The blow of this pandemic in the performing arts sector is catastrophic, in addition to the economic blow, it is not permitted to join together. The center of our work: coexistence, community and encounter, have been transformed into uncertain desires, imposed fears, and unwanted moments. Due to these restrictions the theaters are temporarily closed, the desolate streets; and the gathering of people, who bring life to theater, are a risk.
The theatre (I include the performing arts with their common origin in Bacchic dances) has survived countless pandemics and will continue to exist as long as human beings exist. To speak about theater is to speak about life itself. Its eternal search concerns all of us, as it explores our origins, educates us emotionally, values our existence, and this is only possible through the theatrical event: the physical encounter between two or more human beings. An actor and a spectator, one who creates that parallel universe of latent reality and another who actively awaits. A meeting in the present body.
If we talk about human needs we need to eat, drink and sleep; but the artist has chosen another basic necessity in his subsistence: to make art. This artistic experience is not transmitted through a screen. The emotional transmission of the actor’s present body cannot be recreated by technological means. I remember a discussion I had with a friend of mine a couple of years ago, he was recording the play in which I performed, basically we were discussing the difference between cinema and theater. In a scene from that play I smoked a cigarette, my friend said that that was the only thing that envied from theater, the smell of that lit cigarette, he commented that he couldn’t create the smell of the cigarette burning through the camera, he could recreate an idea through sound and image, but couldn’t affect the smell of the viewer. It seemed like an interesting idea, the moment alive. Being the theater an experience in the present body, the spectator’s observation is three-dimensional, it decides where to focus its gaze, the visual and emotional perception is different from that proposed by the cinema, it is an event that happens in real time, and understanding that factor is important. Faced with the current adversities, the necessity of gathering has grown stronger, since it has been limited, therefore an adaptation has emerged in our artistic need. The theater has become friendly with technology to keep this active energy alive. The tech theater or online theater has emerged as a need for connection against the disconnection of the pandemic.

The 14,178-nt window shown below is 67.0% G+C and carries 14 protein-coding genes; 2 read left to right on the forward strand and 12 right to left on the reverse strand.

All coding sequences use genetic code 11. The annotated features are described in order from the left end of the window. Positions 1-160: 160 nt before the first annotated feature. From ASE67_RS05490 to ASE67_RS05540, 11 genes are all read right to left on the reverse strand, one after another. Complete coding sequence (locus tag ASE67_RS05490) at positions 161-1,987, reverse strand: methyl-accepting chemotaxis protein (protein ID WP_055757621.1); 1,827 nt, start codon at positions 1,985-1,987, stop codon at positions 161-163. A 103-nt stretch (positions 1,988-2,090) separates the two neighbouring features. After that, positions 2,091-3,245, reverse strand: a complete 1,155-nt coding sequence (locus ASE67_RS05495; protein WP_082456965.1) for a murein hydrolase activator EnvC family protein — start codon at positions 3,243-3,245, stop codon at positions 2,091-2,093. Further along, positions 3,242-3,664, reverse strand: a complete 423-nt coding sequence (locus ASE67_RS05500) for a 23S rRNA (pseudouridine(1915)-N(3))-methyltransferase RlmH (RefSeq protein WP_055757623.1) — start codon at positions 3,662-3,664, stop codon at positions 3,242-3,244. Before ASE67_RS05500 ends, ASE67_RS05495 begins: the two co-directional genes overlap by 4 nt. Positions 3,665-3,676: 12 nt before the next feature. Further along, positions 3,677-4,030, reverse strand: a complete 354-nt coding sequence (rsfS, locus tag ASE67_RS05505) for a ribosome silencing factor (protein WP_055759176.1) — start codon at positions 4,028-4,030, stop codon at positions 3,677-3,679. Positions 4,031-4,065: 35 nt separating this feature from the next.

In times before the pandemic going to the theater was a ritual, we planned in advance the disruption of our routine, we prepared ourselves. Today you can ‘see’ countless plays at any time from the comfort of your bed, but unfortunately you cannot ‘experience’ it. The online theater that is enjoyed from home differs from the central idea that the theater proposes: ‘the encounter of two wounded, lonely, rebellious individuals. The embrace of an active energy and a receptive energy.’ (‘Carta a Gregorio’ Eugenio Barba, 2020) I don’t think online theater is bad, it seems appropriate for our times, but it seems reasonable to point out its difference with the seminal idea of theater, so we do not forget the roots of the encounter.
The artists are crumbs in time that contribute in the fertile compost of the theater of our time. Perhaps it will not be the last pandemic that we will have to survive (they will come in different forms), perhaps the ambiguity of these times reaffirms the tenacity that characterizes us so much, clarifies the continuous sacrifice of our social / family life for the theater, since we value immensely the social importance of our disruptive practice. Although this plague has generated an uncertain climate, of something I am sure, that when we get out of this pandemic we will face crowded theatres with spectators needing the human encounter, the living encounter, the theater.